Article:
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Time-Shifted Video for the Masses

Submitted by Jenny Levine on October 12, 2005 - 2:02pm

So the much-anticipated announcement was even bigger than expected. A video iPod—but just as important is the announcement of new content for the iPod (it's amazing how Apple continues to build exclusive content to drive its hardware business). iTunes 6 will incorporate music videos, video podcasts. and even television episodes (2,000 videos on day one!), so you know movies aren't far behind.

Disney, ABC & Apple Announce Deal to Sell TV Shows Online; Hits to Include 'Desperate Housewives,' 'Lost' and 'That's So Raven'

"The companies will start this collaborative initiative with five shows, including two of the most popular series on broadcast television, ABC's 'Desperate Housewives' and 'Lost,' as well as the new ABC drama 'Night Stalker,' and the two most popular shows on Disney Channel, 'That's So Raven' and 'The Suite Life of Zack & Cody.' Current season episodes of the ABC series will be available for download from Apple's iTunes Music Store the day after they are broadcast, while the entire first season of 'Desperate Housewives' and 'Lost' will be available for download immediately.

Current season episodes of Disney Channel series will be available for download on an ongoing basis, with selected past episodes of 'That's So Raven' and 'The Suite Life of Zack and Cody' available beginning immediately. Customers can purchase and download current episodes or past season episodes with just one click and view them on their PCs or Macs, and Auto-Sync them onto the new iPod for viewing anywhere." [Quote.com]

What's the one thing that's missing from my digital lifestyle? An easy way to get video to go. Currently, I have to record a show on the one ReplayTV I have that I can view on my wireless network, then download the show to my computer or laptop. If I want to take it on my Archos Jukebox, I have to convert it to a different format. Bah. It's too difficult, so I've only done it as a proof of concept, although I have burned a few things to DVD.

If I'm going to be able to do all of this through iTunes more efficiently, for the first time, I'll have to seriously consider buying an iPod. The ability to grab a show before heading to the airport is very appealing. Most adults don't want to watch video on a screen that size, but kids don't mind. It's a moot point, though, as Apple wisely included a video out port. For example, how much would the kids love it if I could put their favorite shows on the iPod, hop in the car for a long trip, and plug it into the minivan's video system for their viewing pleasure?! Switch back and forth between music and video, and it's a traveler's dream.

Graph of discussion of podcasting online shows huge spike when introduced into iTunes

Last summer's tipping point for podcasting came when it was added to iTunes. Now watch the wave head for the shore for video. And at a cost of just $1.99 per show, they've probably found a viable price point for those who would rather just time- and space-shift the most popular shows, although ultimately this is where television is headed in general—micropayments for a la carte viewing.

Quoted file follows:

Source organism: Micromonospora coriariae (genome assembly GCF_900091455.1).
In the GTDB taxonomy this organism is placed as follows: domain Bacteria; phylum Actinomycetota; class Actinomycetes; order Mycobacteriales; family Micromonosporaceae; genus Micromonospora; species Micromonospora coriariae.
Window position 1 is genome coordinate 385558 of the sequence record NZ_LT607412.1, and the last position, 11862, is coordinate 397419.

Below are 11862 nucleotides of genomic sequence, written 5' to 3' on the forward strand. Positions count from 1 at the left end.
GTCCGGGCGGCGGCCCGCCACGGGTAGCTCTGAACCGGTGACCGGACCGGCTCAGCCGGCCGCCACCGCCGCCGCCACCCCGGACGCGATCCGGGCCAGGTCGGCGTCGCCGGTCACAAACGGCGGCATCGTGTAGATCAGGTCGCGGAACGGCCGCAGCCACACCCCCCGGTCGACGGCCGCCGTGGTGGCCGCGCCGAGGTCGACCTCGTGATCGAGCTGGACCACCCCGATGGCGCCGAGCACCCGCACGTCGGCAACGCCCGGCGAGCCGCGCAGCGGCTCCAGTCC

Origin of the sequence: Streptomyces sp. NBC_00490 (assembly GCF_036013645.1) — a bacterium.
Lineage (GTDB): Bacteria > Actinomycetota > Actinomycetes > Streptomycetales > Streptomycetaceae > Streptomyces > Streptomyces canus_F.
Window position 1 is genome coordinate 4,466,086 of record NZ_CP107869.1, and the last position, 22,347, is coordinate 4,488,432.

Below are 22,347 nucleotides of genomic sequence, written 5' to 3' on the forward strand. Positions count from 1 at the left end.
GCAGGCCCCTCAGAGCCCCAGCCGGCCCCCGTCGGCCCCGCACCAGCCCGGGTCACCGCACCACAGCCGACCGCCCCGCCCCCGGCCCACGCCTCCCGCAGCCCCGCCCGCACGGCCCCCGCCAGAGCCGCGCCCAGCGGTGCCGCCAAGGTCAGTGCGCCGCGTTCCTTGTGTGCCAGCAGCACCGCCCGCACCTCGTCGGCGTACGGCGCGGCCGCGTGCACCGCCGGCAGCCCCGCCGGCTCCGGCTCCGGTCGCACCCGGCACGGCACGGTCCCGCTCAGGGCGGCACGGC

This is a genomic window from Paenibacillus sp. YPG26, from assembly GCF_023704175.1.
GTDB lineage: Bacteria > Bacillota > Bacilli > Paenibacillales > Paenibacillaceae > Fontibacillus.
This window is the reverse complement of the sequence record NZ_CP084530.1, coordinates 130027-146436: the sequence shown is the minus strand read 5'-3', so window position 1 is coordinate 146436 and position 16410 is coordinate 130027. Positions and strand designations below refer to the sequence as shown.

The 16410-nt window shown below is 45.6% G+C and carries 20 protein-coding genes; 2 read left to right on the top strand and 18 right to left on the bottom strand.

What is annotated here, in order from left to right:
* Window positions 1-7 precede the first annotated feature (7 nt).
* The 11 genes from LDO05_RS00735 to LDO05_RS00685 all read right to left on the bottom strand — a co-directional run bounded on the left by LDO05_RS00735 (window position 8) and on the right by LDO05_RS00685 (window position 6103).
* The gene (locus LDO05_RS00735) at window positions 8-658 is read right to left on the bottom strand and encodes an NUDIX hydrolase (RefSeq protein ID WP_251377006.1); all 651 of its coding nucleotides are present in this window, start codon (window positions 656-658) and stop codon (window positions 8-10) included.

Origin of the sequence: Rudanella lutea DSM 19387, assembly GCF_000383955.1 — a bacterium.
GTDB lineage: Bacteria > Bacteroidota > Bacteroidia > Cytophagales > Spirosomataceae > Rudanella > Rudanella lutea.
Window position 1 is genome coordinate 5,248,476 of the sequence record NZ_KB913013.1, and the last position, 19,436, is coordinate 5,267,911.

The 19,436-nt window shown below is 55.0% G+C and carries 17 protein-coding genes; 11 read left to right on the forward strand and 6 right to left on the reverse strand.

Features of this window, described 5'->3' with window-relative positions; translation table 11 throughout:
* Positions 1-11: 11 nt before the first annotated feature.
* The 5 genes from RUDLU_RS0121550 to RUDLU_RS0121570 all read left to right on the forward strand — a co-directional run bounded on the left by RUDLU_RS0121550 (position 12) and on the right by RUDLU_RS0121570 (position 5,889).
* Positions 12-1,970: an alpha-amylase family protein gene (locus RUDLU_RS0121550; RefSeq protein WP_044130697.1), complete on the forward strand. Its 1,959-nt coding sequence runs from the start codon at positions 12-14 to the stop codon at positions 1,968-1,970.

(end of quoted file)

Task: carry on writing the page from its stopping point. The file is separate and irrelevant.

All very interesting, but it worries me all the more when all of this is sold directly to the consumer and bypasses libraries. It's times like this I re-light a candle that Audible will wake up from its coma and bridge the Digital Rights Management (DRM) gap between libraries and iPods. Right now, I believe OverDrive is the only company that lets libraries circulate copyright-protected videos, but of course Overdrive's Windows-Media-encrypted files don't work on iPods.

I've also been experimenting with MobiTV on my Treo 650. I would continue the subscription in a heartbeat if it wasn't $9.99 per month. It's the wrong price point for me, at least right now given the channels they offer. Plus, you can't fast-forward, which is a huge disadvantage. Taken together, though, all of this illustrates that video is a changin'!


Comments (2)

Since Apple is so dominant

Since Apple is so dominant in the digital media player market, it makes little business sense for them to embrace any distribution system other than iTunes.

Part of this comes from Apple's desire to control the quality of their owner's experience. The other comes from the bottom-line. Where else can an iPod user go for downloadable media? Plus with so many units in play, Apple has the unique ability to leverage its large customer base to media producers (record labels - Audible) seeking to sell to them.

It also puts Microsoft in the strange position of being more creative and flexible in meeting the needs of its business partners. MS built a subscription based DRM tool kit used by partners such as Napster and Overdirve for the online stores. iRiver and Creative use Play for Sure with their players. Consummers get choice in both hardware and media provider.

So while it would be ease to blame DRM or Microsoft for the lack of iPod support for down-loadable books, this is like barking up the wrong tree.

So until Apple is ready to support subscription based DRM with iTunes, that's when you'll see library books on your iPod.

So no iPod for me. Which isn't a problem given how much I love my Creative Micro N200.

Perhaps the "tiny screen"

Perhaps the "tiny screen" problem can be solved with wearable video screens, like the VR goggles described in "Wired" last month.